And I am grateful for a wake-up call.
We have done some simple home preparedness for emergencies, partly in preparation for Y2K, partly for earthquakes which frequent the Pacific Northwest. But I now know it is wholly inadequte, and plan to promptly address the many deficiencies of our emergency planning. The disaster in New Orleans will not happen here–but a catastrophic earthquake, or mass casualty terroroism attack very well may–at any time. There will be breakdown in all major services–police, fire, medical, utilities, social. Food and water will likely be scarce if available at all. And help will be a very long time coming–if ever. A few things which come to mind which need to be addressed:
- A well-stocked emergency medical kit, with bandages, IV fluids, antibiotics, splints, and other short term medical supplies;
- A substantial supply of bottled water, and water purification items, such as bleach and filters;
- A one-month extra supply of critical prescription medications, rotated to maintain potency;
- Non-perishable canned and dried food for at least several weeks–the more the better;
- Tarps, plywood, and simple repair supplies to fix roof leaks, broken windows, etc.
- Candles and kerosene lamps;
- A portable cooking or camp stove, matches, fire-starters;
- Batteries, flashlights, battery-powered radios;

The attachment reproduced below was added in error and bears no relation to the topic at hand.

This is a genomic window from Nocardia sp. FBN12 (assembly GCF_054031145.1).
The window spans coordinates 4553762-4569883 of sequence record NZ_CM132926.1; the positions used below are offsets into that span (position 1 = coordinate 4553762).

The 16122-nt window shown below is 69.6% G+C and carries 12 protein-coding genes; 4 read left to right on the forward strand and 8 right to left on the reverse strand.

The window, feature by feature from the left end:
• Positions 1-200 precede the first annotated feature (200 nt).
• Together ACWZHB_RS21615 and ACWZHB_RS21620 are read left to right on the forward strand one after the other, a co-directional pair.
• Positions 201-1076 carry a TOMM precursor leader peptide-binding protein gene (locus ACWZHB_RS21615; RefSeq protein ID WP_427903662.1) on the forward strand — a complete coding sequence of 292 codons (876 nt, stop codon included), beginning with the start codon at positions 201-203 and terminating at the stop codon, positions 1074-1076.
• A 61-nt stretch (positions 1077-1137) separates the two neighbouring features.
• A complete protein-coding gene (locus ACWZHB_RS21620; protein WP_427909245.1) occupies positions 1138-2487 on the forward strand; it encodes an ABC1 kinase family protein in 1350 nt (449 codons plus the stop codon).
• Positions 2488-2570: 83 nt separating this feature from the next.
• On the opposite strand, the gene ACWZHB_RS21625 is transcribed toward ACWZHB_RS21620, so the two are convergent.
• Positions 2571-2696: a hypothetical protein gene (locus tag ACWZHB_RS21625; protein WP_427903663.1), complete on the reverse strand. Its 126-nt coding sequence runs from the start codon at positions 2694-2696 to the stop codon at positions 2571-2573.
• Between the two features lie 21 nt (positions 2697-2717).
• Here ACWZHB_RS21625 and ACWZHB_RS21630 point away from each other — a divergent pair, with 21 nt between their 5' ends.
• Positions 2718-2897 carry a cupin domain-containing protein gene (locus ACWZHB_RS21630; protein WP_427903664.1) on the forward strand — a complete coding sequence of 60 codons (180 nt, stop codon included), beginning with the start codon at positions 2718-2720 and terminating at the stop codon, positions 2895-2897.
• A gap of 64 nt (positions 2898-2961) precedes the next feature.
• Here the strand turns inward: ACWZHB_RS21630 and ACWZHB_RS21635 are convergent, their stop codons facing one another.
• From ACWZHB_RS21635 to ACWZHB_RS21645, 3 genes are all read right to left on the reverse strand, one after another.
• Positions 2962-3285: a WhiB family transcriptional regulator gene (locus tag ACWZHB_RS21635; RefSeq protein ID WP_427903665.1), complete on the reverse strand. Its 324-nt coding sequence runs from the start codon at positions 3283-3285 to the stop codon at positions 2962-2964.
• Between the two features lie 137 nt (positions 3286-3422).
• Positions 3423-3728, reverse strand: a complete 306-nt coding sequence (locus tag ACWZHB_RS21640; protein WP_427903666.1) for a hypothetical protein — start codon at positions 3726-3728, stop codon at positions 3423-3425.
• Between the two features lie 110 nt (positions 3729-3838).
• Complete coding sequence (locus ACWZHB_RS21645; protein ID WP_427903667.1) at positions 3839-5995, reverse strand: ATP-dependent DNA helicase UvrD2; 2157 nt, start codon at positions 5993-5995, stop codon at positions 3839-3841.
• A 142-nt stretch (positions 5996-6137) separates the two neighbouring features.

- Ropes, axes, hunting knives;
- A home generator to maintain critical electrical appliances or short-term PC or TV use;
- A large gasoline container, filled, for emergency auto use;
There are, no doubt, other things which will come to mind.
But there’s at least one other thing on the list: a gun, and the training to use it.
I have long believed that the Second Amendment guaranteed an individual’s right to keep and bear arms–it is hard to imagine any other intent when it was implemented, in a society where a firearm was a necessity of life for hunting, protection against man and beast, and the final recourse against tyranny. Yet I have long been ambivalent about guns, having seen the devastation and tragedy they have caused in poor neighborhoods and through careless use in homes and around children. And I have long been wary of gun zealots. I had basic weapon training in the military–but medical providers didn’t get much. I have had no desire to own a personal firearm, and never expected I would. My wife would never approve, anyway, so the point was moot.
But life is full of surprises.
While watching the anarchy in New Orleans, my wife turned to me a said, “I want to get a gun.” She expected my usual skepticism about her over-the-top paranoia. But she was serious, and I was shocked–I had always assumed she would never want a gun around. After first checking to make sure she wasn’t angry with me (she wasn’t), I responded, “So do I.” Her shock matched mine: we had both assumed the other would never agree to such an idea. I was, in fact, a bit startled at my own response–but there was at that moment no doubt about my conviction–nor is there now.
The thin veneer of civilization is easily cracked–perhaps more easily in our current age than in decades past. Katrina has demonstrated clearly that mere provision of needs during emergencies–food, clothing, water–is not sufficient: nursing homes and hospitals were under seige in New Orleans by armed gangs without conscience, and the normal restraint of law enforcement, once neutralized and overwhelmed by disaster, will bring forth the hideous beast of man at his basest. It may well become necessary to protect oneself and family in such a setting.